For more standing poses that you can use to help with your scoliosis, you can try out Parighasana (aka Cross Beam of a Gate Pose,) Utthita Parsvakonasana (aka Lateral Angle Pose,) and Ardha Chandrasana (aka Half Moon Pose.) These three are awesome lateral stretches that you can use to aid your scoliosis and they follow the same procedures as Trikonasana. If you’re an intermediate practitioner of yoga, you can attempt to do twisting standing poses, Parivrtta Parsvakonasana (aka Revolved Lateral Angle Pose,) and Parivrtta Trikonasana (aka Revolved Triangle Pose.)
Even for those who have healthy spines, continuous gravitational pull can wreak havoc on the intervertebral disc, which eventually leads to either spine nerve damage, and/or disc herniation. If you have scoliosis, this problem can get much worse and painful. You will have the tendency to feel the constant uneven pressure caused by gravity on your spine and, like the majority of folks out there, have no idea how to get rid of the inconvenience that it causes. Doing yoga inversions can help your body get aligned without getting distorted by gravity. You will feel your body getting aligned without getting hurt during inversions. Doing inversions will also help develop strength in your back and arms, increase blood circulation to your brain, vertebrae, and major organs, and will encourage your lymph nodes to actively flush toxins.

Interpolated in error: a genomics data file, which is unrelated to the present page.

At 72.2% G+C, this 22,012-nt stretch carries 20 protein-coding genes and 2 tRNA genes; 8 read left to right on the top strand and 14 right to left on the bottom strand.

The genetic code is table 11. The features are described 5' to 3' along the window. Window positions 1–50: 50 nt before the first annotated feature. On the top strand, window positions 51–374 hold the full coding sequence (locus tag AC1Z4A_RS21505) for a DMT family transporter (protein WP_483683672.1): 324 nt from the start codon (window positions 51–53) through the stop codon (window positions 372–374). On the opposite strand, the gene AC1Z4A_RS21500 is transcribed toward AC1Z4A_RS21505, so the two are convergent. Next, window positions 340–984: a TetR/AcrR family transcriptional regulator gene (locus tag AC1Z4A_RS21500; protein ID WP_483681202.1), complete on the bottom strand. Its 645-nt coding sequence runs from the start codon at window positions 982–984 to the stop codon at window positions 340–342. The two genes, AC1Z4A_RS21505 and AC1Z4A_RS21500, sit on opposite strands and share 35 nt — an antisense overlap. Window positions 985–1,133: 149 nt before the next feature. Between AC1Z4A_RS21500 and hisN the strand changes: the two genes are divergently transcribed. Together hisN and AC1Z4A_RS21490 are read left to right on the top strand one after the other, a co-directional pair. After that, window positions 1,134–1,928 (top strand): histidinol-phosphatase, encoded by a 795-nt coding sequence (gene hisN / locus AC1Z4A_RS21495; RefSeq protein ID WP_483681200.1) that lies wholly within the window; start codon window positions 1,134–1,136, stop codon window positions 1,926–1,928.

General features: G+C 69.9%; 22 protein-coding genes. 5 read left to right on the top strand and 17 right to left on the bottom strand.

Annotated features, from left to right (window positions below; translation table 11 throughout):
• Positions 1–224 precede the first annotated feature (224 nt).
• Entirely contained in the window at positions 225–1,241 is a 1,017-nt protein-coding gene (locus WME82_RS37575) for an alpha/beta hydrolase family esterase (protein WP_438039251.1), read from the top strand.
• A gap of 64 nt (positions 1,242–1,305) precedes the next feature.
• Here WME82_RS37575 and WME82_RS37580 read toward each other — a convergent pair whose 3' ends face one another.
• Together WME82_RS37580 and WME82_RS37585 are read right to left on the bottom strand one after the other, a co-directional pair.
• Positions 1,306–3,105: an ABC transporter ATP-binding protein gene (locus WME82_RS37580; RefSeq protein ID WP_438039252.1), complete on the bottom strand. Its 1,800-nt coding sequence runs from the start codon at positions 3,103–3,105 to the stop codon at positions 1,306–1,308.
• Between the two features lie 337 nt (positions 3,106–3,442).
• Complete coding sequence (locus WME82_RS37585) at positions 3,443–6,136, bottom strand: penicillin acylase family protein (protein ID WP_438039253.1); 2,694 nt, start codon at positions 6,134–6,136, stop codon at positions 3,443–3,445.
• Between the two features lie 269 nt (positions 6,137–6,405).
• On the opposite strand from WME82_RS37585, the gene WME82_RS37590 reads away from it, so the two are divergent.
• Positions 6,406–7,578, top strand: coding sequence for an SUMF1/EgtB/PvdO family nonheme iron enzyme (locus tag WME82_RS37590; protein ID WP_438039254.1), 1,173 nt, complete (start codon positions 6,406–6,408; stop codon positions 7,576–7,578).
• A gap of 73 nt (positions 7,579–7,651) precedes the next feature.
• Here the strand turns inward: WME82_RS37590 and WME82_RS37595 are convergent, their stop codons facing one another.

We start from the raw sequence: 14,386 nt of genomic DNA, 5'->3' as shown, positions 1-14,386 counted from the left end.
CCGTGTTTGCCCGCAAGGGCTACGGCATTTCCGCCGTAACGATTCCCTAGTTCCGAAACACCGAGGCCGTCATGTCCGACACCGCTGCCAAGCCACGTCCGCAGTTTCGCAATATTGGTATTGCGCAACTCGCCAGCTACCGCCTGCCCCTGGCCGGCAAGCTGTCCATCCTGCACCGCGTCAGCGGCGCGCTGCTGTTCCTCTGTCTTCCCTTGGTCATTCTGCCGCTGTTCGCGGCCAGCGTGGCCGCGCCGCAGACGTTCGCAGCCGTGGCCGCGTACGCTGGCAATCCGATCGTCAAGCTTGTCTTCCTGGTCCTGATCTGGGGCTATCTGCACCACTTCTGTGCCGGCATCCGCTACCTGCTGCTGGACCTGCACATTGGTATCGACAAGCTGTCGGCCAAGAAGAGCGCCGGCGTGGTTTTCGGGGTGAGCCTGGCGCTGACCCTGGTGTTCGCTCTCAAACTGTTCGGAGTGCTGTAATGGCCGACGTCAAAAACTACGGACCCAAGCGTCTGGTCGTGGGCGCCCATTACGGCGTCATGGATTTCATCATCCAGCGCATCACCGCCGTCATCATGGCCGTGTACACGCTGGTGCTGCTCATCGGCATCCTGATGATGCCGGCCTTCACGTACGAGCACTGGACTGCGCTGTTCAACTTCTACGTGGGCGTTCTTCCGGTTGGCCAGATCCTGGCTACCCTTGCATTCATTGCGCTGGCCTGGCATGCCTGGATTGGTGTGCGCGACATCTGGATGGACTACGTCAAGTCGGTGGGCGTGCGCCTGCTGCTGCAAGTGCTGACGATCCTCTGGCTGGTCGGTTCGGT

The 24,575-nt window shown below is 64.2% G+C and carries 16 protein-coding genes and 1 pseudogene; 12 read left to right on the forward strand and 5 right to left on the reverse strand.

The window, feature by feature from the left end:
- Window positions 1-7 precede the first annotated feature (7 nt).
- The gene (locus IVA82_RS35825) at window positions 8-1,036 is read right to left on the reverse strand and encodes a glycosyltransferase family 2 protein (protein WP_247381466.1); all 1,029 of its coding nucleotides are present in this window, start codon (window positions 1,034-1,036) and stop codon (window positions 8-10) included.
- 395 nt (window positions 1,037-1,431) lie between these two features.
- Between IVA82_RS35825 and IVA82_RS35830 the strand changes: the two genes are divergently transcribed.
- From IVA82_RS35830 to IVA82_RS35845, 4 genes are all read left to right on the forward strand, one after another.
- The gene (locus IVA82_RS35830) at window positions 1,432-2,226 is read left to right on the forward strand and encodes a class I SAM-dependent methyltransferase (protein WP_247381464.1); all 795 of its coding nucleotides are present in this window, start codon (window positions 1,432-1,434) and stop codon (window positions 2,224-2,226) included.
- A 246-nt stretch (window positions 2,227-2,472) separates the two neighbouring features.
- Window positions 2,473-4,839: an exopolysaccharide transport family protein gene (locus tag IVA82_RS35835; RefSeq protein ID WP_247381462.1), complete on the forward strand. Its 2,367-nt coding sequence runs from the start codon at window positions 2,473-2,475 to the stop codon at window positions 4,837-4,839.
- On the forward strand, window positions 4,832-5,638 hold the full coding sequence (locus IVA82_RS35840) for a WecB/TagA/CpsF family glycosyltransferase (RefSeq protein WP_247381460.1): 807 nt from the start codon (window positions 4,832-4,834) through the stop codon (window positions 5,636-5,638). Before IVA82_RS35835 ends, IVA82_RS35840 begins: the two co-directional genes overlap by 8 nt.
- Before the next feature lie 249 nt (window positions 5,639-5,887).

Ardha Adho Mukha Vrksasana or Half Handstand
The half handstand is usually one of the first inversions that yoga practitioners learn. It helps develop strength in the arms and the shoulders and also preps you for more challenging inversions such as the Headstand. By learning how to do the handstand, you’ll also learn how to lengthen your spine even if you’re going against gravitational force. If you’re intimidated by the full-on handstand, Ardha Adho Mukha Vrksasana or the Half Handstand should be helpful for you to build confidence to do more challenging inversions in the future. Try doing downward dog with your heels against a wall as a warm-up. Life your right leg and extend it through the heel, with the ball of your right foot still pressed against the wall. Reverse and then bring your right leg down before lifting your left leg. This pose can help build the strength in your upper body, something that scoliosis sufferers usually don’t have. This post also helps with the even lengthening of both sides of the body even if your spine is distorted. After doing this pose, rest in a child’s pose before returning to the downward-facing dog pose. Lift both your legs onto the wall, ensuring that they’re parallel to one another. Your feet should be on the same levels as your hips, don’t go any higher, while your arms, shoulders, and torso should be in a straight line. Press your body into the wall using your heels. Spread your shoulder blades away from your body, drawing them out from your ears. Press into your hands and draw your elbows in while keeping your arms straight. If you find the procedure difficult, you can use a belt around your arms.
Salamba Sarvangasana or Shoulder stand